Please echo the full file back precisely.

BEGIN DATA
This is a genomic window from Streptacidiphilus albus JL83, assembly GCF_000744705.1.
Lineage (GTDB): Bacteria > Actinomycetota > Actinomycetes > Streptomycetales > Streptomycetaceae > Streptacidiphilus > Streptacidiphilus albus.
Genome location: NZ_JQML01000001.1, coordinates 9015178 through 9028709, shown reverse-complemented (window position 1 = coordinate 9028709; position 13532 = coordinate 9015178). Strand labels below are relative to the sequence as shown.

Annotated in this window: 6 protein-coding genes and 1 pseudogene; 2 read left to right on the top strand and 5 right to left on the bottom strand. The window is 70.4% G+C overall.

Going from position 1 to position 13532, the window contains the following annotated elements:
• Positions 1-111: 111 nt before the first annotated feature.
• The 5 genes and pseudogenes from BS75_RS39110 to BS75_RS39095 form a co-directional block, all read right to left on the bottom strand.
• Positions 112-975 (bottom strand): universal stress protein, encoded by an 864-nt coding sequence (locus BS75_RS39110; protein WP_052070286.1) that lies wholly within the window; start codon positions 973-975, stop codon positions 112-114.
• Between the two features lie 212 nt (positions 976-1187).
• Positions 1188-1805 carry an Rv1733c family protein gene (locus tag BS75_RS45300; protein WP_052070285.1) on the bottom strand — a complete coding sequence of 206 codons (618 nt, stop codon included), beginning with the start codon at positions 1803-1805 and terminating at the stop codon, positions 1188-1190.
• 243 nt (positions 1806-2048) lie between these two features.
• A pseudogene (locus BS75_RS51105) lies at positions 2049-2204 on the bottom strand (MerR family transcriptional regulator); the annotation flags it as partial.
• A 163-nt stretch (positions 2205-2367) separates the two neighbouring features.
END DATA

This is a genomic window from Streptacidiphilus albus JL83, assembly GCF_000744705.1.
Lineage (GTDB): Bacteria > Actinomycetota > Actinomycetes > Streptomycetales > Streptomycetaceae > Streptacidiphilus > Streptacidiphilus albus.
Genome location: NZ_JQML01000001.1, coordinates 9015178 through 9028709, shown reverse-complemented (window position 1 = coordinate 9028709; position 13532 = coordinate 9015178). Strand labels below are relative to the sequence as shown.

Annotated in this window: 6 protein-coding genes and 1 pseudogene; 2 read left to right on the top strand and 5 right to left on the bottom strand. The window is 70.4% G+C overall.

Going from position 1 to position 13532, the window contains the following annotated elements:
• Positions 1-111: 111 nt before the first annotated feature.
• The 5 genes and pseudogenes from BS75_RS39110 to BS75_RS39095 form a co-directional block, all read right to left on the bottom strand.
• Positions 112-975 (bottom strand): universal stress protein, encoded by an 864-nt coding sequence (locus BS75_RS39110; protein WP_052070286.1) that lies wholly within the window; start codon positions 973-975, stop codon positions 112-114.
• Between the two features lie 212 nt (positions 976-1187).
• Positions 1188-1805 carry an Rv1733c family protein gene (locus tag BS75_RS45300; protein WP_052070285.1) on the bottom strand — a complete coding sequence of 206 codons (618 nt, stop codon included), beginning with the start codon at positions 1803-1805 and terminating at the stop codon, positions 1188-1190.
• 243 nt (positions 1806-2048) lie between these two features.
• A pseudogene (locus BS75_RS51105) lies at positions 2049-2204 on the bottom strand (MerR family transcriptional regulator); the annotation flags it as partial.
• A 163-nt stretch (positions 2205-2367) separates the two neighbouring features.